Another aspect of Bangalore is soaked in the history of bygone, ancient cultures. Bangalore has been peopled for up to 3000 years, bearing megalithic monuments that treasure its rich past. Bangalore, as we know it today, was established in 1537 by KempeGowda I, who constructed a well-planned city within an oval mud fort in the area that is today known as City Market. Gradually, Bangalore grew into a commercial center and a chief part of the silk industry. Over successive centuries the Marathas, Mughals, Wodeyars and the Mysore Sultanate, all did their bit to develop the city further. In 1809 the British set up a cantonment in Bangalore, drawn by its pleasant weather and central location.
The earliest recorded usage of the name Bengaluru is found in today’s ‘Old Bangalore,’ in a 9th century temple. According to legend, King ViraBallala was once lost in the jungles that once overran these parts. He was wandering, tired and hungry, when an old woman revived him with her hospitality and a plate of boiled beans. Out of gratitude the King consequently named the area ‘Benda KaaluUru’ (Town of Boiled Beans). It was only in 1831, when the British seized Mysore from the ruling Wodeyars that the capital was shifted to Bangalore. The anglicization of Bengaluru turned it into Bangalore until it was recently reverted back to its original.
Although Bangalore is not a popular tourist destination, there are many sites worth taking a tour of. The legislative House of Karnataka, VidhanaSoudha, is one of the Chief attractions of Bangalore. It was built during the 1950s using granite in a neo-Dravidian style of architecture. Other places of historical interest include the Bangalore Palace, constructed by the Mysore Maharajahs and Tipu Sultan’s Palace, built around 1790 as Tipu’s summer retreat.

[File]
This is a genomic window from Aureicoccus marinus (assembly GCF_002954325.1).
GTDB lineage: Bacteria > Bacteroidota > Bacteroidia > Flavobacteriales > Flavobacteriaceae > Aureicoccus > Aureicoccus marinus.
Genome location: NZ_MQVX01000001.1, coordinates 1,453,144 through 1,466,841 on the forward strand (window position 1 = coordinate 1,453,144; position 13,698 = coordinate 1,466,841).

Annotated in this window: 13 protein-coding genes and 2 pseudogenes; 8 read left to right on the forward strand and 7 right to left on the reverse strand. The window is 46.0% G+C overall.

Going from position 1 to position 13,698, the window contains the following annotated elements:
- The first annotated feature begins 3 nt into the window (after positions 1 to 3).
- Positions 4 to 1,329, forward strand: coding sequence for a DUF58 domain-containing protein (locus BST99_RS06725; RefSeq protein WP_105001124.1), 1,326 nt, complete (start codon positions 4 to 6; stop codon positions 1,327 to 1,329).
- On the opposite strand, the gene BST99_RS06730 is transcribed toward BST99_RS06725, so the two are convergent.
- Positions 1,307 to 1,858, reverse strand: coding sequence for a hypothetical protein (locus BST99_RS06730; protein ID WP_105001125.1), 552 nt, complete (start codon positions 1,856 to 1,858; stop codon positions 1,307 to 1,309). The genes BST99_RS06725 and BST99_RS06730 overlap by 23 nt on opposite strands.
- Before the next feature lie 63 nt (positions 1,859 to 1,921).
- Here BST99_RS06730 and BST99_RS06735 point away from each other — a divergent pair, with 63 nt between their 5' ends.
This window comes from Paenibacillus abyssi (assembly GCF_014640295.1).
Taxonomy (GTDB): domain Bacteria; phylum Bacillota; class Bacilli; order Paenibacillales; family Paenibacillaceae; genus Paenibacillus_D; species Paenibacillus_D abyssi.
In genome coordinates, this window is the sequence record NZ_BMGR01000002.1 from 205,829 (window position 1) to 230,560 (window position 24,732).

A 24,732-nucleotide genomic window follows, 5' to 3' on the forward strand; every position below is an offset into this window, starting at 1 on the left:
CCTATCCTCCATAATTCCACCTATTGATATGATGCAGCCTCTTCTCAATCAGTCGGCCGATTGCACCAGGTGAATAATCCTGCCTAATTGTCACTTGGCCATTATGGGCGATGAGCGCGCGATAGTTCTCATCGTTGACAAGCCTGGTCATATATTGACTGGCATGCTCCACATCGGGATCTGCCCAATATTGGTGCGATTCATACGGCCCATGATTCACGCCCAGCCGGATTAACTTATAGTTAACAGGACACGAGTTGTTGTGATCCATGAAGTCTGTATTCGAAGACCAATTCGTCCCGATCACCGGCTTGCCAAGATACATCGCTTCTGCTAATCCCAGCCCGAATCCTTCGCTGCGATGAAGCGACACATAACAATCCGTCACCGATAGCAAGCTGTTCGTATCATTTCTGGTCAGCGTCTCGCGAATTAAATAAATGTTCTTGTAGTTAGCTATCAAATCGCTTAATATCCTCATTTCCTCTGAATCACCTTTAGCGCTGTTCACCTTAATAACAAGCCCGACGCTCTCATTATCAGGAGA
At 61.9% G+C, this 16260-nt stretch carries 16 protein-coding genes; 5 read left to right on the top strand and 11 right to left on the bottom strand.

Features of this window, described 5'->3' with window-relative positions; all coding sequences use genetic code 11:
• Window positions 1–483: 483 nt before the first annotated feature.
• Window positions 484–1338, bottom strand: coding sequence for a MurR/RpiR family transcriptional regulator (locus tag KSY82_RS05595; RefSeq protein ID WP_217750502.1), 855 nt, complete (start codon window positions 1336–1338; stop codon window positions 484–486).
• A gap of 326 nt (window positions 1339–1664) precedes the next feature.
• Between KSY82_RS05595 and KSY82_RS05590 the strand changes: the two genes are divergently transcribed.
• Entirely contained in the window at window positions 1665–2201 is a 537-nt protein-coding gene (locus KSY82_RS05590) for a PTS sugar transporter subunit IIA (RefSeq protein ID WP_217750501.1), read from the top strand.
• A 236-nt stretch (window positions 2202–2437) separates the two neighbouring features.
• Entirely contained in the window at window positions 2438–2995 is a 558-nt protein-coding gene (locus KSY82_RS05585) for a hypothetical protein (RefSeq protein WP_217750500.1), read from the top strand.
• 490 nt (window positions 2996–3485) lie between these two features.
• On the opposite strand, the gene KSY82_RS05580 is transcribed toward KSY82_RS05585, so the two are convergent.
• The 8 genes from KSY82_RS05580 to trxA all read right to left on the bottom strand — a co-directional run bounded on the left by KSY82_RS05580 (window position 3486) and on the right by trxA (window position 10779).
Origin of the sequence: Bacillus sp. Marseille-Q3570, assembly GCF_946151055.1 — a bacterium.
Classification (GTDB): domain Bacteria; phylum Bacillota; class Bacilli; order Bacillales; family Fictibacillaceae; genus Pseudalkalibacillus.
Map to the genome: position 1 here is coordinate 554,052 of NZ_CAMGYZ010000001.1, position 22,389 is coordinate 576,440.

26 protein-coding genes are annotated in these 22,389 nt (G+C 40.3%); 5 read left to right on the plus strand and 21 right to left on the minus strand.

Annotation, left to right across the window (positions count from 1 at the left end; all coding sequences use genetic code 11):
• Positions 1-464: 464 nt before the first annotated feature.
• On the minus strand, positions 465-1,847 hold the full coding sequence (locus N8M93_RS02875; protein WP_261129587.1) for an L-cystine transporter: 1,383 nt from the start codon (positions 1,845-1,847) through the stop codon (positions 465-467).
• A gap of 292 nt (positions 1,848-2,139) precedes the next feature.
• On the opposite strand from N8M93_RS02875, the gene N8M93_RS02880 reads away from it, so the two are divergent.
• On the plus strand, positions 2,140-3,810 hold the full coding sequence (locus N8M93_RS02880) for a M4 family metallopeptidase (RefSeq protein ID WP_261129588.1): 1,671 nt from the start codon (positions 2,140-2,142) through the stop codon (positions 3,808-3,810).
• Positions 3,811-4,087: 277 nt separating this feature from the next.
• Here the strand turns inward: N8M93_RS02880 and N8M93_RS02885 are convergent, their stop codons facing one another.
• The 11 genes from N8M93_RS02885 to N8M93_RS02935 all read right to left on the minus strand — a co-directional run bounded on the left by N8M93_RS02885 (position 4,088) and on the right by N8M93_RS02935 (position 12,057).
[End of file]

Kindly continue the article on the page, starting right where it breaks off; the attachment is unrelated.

A tour of Bangalore must also include Lalbagh Botanical Gardens- built by Hyder Ali in 1760, and the Bannerghatta National Park- a 25,000-acre zoological park one and a half hours away from Bangalore City. Educational tours of Bangalore may include the Vishweshwaraiah Industrial and Technological Museum, the State Archaeological Museum, the Jawaharlal Nehru Planetarium, the Venkatappa Art Gallery and the Karnataka ChitrakalaParishad. Religious tours of Bangalore cover the Bull Temple in Basavanagudi, the Maha Bodhi Society Temple- a replica of the Bodh Gaya Stupa, the ISCKON temple, the Maruthi Temple, the GaviGangadeshwara Cave Temple as well as many other temples, mosques and churches of historic significance.
Due to an average elevation of 920 meters above the sea level, Bangalore enjoys a cool climate throughout the year. Although summers can get hot with dry heat waves, it seldom exceeds 35 degrees Celsius and hovers around a mean temperature of 24 degrees Celsius.